However, there is room for a considerable proportion of low-density, single-family development, even with land use regulations aimed at limiting sprawl. Sprawl becomes toxic when low-density development gets preferential treatment so that it is, in effect, subsidized, and when low densities are combined with rules that require strict separation of land uses - keeping residential, commercial and industrial tracts of land strictly separated from each other.
That kind of development has the effect of limiting choice, by putting developers in the position of having to make financial sacrifices and fight bureaucratic battles if they wish to provide an alternative to conventional low-density, land-use-separated development. It puts home buyers in residential districts that are strictly separated from work and shopping in the position of being completely dependent on their automobiles for transportation. And it makes it impossible to provide convenient bus service except with unsustainable levels of subsidy. Finally it often strands the elderly, youth, poor people and disabled people, or makes them dependent on others for their transportation.
Land development is very strictly regulated, down to very small details. The suggestion that it represents the untrammeled operation of market forces is simply wrong. In fact, a true free market in land is an impossibility, because free markets presuppose, among other things, unlimited supply and the supply of land is by nature limited. Land use is always regulated and we have sprawl because our regulations require or encourage it.
PH: Insofar as we have sprawl it is artificial, an outgrowth of old style government policy. Our recommendations for curbing artificial sprawl include the measures set out in boldface below:
Tax land not improvements. The existing property tax system penalizes density.
CH: Your point, I take it, is that, since we tax buildings, and the improvement of them, development of land incurs a tax liability, while land that remains undeveloped and sparsely developed is very lightly taxed. That greatly weakens the incentive to develop the land and thereby works against density. It has long been advocated that either only land be taxed (the single tax), or that the tax on land be raised, while that on improvements is reduced (the split tax). If it becomes expensive to leave land lying idle, its owners will be more interested in developing it, so that it produces revenue.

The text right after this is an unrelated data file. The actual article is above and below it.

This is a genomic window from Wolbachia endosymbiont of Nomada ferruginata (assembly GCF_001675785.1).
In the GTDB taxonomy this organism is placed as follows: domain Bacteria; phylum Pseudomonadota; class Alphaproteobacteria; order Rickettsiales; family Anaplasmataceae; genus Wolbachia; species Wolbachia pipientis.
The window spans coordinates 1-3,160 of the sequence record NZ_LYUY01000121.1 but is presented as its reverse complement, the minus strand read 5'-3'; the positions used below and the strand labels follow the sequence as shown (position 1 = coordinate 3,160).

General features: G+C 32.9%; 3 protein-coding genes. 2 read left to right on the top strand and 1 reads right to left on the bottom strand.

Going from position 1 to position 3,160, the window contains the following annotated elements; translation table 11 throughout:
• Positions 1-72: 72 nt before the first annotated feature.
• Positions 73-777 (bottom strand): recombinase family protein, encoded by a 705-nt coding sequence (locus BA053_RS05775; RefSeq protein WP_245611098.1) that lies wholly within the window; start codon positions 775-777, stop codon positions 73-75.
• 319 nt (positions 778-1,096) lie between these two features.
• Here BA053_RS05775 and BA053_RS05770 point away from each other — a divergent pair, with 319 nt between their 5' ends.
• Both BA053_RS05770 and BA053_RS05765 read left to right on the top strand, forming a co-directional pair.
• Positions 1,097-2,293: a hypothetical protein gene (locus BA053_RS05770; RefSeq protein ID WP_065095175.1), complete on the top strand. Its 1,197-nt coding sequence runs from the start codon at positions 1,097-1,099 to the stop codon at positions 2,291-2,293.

These proposals are well worth considering. The split tax has been tested in a number of Pennsylvania cities, and there is a good case to be made in favour of it. As well, it could be argued that the main problem is that the split tax does not go far enough - that a single tax would have produced a better result. In practical political terms, some powerful oxen would be gored by either change. Perhaps we should be forging a left-right coalition to advocate for a reform of the property tax.
PH: Fund services with user fees not property taxes to catch free riders.
CH: Free riders are people who cause problems, but do not pay for them, and therefore have no incentive not to cause the problems. The classic free rider case is air pollution. Each automobile driver and each factory contribute to air pollution, but they do not pay to clean up the dirty air they have produced. As a result, virtuous citizens and companies that seek to reduce air pollution pay for their virtue, while those that continue to spew pollutants do not pay for their wrong-doing. The virtuous ones pay for cleaner air but continue to breathe dirty air.